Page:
My brother, Bill, was three years older than me and at 13 was always into things that I would never think of doing. He would ride his bike with Bobby Lavin over to the fence separating the Shell camp in Tia Juana from Campo Verde where we lived. Between the two of them they would somehow hoist the two heavy American bikes over the barbed wire of the six foot high chain link fence and then cross the drainage ditch on the other side and ride over to the maintenance buildings adjacent to the Shell native workers camp.

Bill and Bobby had two main objectives, bum cigarettes and steal anything they could put into their pockets and Bill would then bring back his goodies to show me. Stealing was ok with me back then and most of my buddies were good at it, it was the bumming that I did not like as it meant you had no pride. Perhaps it was what you bummed that rally mattered.

Bill always brought back something interesting, like those huge steel ball bearings that I kept for years and which I sometimes used when playing Bullring, a marbles game where you placed marbles in a large diameter ring on the ground then stood back about 10 feet or more and you would lag (underhand toss) your steely which would scatter marbles out of the ring which you then kept. Or the wonderful natural red rubber from English car tire inner tubes which were the very best rubber for slingshots or the smaller ball bearings which made deadly slingshot ammo and which you saved for special occasions such as the occasional sling shot battles with the native kids.

One day Bill showed me a contraption made out of clothes pins. He called it a clothes pin gun. He proceeded to insert a birdshot BB into the device then shot me in the face with it. Well, the sting of it made an impression which I carry as a memory to this day.

Well, living in Tia Juana brought with it periods of extreme boredom unless there was an event of some kind, so anything new demanded significant attention.

Now, I don’t think Bill was the only guy who knew about clothes pin guns, because it wasn’t long before every boy I knew had one. What is neat about them is that you can carry them in the palm of your hand and discharge them with only a sleight snapping sound as the wire spring stuck the BB. Back then every mother had clothes pins with a coiled wire spring which provided the clamping power. It was how you combined two clothes pins which converted them into a coveted weapon.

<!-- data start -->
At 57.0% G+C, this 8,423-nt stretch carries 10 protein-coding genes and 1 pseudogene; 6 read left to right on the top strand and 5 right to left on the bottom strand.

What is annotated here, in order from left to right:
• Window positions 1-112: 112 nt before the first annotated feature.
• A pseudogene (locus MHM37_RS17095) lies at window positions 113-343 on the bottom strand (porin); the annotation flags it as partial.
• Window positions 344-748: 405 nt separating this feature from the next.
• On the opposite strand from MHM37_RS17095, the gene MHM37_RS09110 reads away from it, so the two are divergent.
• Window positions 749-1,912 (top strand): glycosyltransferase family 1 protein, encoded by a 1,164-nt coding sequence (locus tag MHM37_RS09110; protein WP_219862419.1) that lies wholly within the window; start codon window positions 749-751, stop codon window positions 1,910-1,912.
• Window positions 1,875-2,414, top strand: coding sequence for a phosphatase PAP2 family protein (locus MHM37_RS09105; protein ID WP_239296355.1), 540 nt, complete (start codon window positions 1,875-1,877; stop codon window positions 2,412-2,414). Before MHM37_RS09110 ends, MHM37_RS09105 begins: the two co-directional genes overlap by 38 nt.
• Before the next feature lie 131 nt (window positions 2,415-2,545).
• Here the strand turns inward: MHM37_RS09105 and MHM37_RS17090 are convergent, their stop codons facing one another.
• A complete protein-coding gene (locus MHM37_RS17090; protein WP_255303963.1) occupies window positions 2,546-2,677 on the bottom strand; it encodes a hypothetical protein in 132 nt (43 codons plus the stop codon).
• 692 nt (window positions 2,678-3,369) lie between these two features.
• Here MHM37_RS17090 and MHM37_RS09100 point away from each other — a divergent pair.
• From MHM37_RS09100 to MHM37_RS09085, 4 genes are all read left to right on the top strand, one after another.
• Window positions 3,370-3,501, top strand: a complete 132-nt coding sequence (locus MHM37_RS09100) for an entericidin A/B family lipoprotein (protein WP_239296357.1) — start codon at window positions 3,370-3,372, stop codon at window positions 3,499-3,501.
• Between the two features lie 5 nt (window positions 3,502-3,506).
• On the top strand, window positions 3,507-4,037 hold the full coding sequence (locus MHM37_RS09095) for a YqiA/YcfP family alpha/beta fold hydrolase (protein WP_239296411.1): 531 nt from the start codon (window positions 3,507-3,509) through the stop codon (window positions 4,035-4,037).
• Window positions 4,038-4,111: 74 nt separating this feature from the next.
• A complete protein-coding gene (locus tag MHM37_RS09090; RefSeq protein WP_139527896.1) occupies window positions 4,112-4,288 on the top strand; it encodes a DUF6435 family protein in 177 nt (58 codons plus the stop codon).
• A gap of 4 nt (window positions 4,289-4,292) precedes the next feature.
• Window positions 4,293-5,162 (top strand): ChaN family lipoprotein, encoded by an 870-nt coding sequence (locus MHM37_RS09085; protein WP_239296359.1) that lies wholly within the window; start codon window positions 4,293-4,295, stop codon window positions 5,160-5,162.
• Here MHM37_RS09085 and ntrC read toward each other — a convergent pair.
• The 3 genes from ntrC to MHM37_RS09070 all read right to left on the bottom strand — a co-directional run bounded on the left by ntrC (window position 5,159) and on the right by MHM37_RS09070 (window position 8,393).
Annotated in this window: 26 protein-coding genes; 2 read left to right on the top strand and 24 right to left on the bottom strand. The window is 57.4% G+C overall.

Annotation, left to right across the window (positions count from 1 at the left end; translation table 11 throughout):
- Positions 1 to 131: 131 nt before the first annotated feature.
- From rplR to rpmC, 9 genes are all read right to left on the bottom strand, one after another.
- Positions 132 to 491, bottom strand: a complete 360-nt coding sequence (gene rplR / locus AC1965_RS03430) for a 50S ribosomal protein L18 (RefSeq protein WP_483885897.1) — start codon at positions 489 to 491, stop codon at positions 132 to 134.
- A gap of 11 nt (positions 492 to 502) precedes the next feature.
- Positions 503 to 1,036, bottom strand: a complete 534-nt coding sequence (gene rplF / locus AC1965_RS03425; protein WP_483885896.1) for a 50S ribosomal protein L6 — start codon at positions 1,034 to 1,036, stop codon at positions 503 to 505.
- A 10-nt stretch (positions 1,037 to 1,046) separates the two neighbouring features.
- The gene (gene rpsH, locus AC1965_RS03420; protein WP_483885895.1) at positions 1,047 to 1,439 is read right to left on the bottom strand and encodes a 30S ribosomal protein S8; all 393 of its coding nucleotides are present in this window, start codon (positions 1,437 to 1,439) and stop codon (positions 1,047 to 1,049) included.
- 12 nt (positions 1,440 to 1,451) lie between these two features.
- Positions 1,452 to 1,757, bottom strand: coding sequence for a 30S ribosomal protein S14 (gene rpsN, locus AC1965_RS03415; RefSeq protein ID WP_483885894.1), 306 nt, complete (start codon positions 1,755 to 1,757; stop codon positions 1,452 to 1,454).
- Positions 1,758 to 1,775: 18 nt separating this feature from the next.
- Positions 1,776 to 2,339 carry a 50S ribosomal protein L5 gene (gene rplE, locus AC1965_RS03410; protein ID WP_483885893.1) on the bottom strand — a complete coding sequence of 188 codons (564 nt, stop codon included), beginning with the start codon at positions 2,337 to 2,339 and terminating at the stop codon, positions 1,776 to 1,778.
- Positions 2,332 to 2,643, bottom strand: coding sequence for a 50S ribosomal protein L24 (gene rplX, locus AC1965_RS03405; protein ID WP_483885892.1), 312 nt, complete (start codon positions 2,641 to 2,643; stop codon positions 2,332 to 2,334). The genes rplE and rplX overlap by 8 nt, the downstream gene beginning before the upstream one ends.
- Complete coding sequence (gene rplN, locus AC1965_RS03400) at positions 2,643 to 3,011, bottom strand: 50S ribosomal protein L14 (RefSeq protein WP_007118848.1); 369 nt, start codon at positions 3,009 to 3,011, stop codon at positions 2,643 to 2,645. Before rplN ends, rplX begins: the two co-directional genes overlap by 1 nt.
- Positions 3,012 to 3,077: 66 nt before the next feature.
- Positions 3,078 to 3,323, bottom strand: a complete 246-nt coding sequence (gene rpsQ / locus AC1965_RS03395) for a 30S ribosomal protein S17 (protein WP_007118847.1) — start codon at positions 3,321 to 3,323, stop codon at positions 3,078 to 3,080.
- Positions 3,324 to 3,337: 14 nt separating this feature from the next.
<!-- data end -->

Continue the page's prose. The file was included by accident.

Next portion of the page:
So, you can picture the classroom with six or seven boys with the guns and a pocket full of birdshot. The teachers never caught me as I drilled someone in class. Sometimes you could hear the BBs clicking off the blackboards which were situated on two walls of the classroom.

Another favorite place to use the guns was during the movies at the Country Club when you could hear the snapping of the clothes pin guns during the quiet, dull love scenes. Occasionally, one of the adults would reach the end of patience and yell at us to cut it out.

My last memories of using the guns was sitting with Bill for hours on the front steps of the Penhale’s house which was just opposite the Country Club and slowly but surely decimating the bees that swarmed on a beehive that we located hanging in one of their Hibiscus bushes lining their front porch. The bees could not figure out what was thinning out the members of the hive. Finally the weight of the birdshot lodged in the nest was sufficient to bring half of it to the ground and we took off in full flight as the swarming angry bees lit out after us.

Well, thinking about the clothes pin gun for this story caused me to head to the basement and within half an hour I had assembled the classic working gun from two of my wife's clothes pins. Not bad for an old geezer if you ask me.

 

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